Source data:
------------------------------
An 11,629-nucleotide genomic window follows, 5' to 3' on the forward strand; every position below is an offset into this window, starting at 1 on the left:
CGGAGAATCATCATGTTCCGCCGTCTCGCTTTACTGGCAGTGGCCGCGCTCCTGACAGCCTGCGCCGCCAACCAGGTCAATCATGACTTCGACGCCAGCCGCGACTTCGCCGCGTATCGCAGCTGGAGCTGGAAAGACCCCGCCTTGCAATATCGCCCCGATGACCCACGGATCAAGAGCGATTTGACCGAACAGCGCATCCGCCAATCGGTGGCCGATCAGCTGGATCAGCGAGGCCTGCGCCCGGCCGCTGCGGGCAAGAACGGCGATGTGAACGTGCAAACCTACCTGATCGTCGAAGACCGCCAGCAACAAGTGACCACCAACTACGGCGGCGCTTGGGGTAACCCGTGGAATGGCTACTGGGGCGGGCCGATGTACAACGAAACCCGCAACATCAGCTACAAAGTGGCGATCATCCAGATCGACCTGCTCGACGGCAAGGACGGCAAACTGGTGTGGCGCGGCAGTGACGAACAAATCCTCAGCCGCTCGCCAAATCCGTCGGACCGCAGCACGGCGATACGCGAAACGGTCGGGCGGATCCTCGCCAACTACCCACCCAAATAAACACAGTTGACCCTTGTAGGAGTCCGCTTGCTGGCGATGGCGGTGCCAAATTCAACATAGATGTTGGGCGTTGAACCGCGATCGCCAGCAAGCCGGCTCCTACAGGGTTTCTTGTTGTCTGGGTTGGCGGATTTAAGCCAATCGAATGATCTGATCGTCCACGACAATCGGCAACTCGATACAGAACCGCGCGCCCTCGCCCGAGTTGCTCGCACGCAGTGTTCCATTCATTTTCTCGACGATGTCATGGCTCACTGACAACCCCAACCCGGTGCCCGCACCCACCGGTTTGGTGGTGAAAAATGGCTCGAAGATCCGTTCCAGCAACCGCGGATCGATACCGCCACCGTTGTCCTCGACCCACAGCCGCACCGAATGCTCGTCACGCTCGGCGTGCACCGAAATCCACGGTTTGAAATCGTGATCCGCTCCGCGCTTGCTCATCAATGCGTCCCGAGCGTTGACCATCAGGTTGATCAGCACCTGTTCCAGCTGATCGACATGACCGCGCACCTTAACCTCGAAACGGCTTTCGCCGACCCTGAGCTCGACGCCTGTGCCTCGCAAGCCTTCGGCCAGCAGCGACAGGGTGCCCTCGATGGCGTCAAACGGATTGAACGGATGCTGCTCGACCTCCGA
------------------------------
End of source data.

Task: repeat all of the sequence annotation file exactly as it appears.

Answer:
An 11,629-nucleotide genomic window follows, 5' to 3' on the forward strand; every position below is an offset into this window, starting at 1 on the left:
CGGAGAATCATCATGTTCCGCCGTCTCGCTTTACTGGCAGTGGCCGCGCTCCTGACAGCCTGCGCCGCCAACCAGGTCAATCATGACTTCGACGCCAGCCGCGACTTCGCCGCGTATCGCAGCTGGAGCTGGAAAGACCCCGCCTTGCAATATCGCCCCGATGACCCACGGATCAAGAGCGATTTGACCGAACAGCGCATCCGCCAATCGGTGGCCGATCAGCTGGATCAGCGAGGCCTGCGCCCGGCCGCTGCGGGCAAGAACGGCGATGTGAACGTGCAAACCTACCTGATCGTCGAAGACCGCCAGCAACAAGTGACCACCAACTACGGCGGCGCTTGGGGTAACCCGTGGAATGGCTACTGGGGCGGGCCGATGTACAACGAAACCCGCAACATCAGCTACAAAGTGGCGATCATCCAGATCGACCTGCTCGACGGCAAGGACGGCAAACTGGTGTGGCGCGGCAGTGACGAACAAATCCTCAGCCGCTCGCCAAATCCGTCGGACCGCAGCACGGCGATACGCGAAACGGTCGGGCGGATCCTCGCCAACTACCCACCCAAATAAACACAGTTGACCCTTGTAGGAGTCCGCTTGCTGGCGATGGCGGTGCCAAATTCAACATAGATGTTGGGCGTTGAACCGCGATCGCCAGCAAGCCGGCTCCTACAGGGTTTCTTGTTGTCTGGGTTGGCGGATTTAAGCCAATCGAATGATCTGATCGTCCACGACAATCGGCAACTCGATACAGAACCGCGCGCCCTCGCCCGAGTTGCTCGCACGCAGTGTTCCATTCATTTTCTCGACGATGTCATGGCTCACTGACAACCCCAACCCGGTGCCCGCACCCACCGGTTTGGTGGTGAAAAATGGCTCGAAGATCCGTTCCAGCAACCGCGGATCGATACCGCCACCGTTGTCCTCGACCCACAGCCGCACCGAATGCTCGTCACGCTCGGCGTGCACCGAAATCCACGGTTTGAAATCGTGATCCGCTCCGCGCTTGCTCATCAATGCGTCCCGAGCGTTGACCATCAGGTTGATCAGCACCTGTTCCAGCTGATCGACATGACCGCGCACCTTAACCTCGAAACGGCTTTCGCCGACCCTGAGCTCGACGCCTGTGCCTCGCAAGCCTTCGGCCAGCAGCGACAGGGTGCCCTCGATGGCGTCAAACGGATTGAACGGATGCTGCTCGACCTCCGA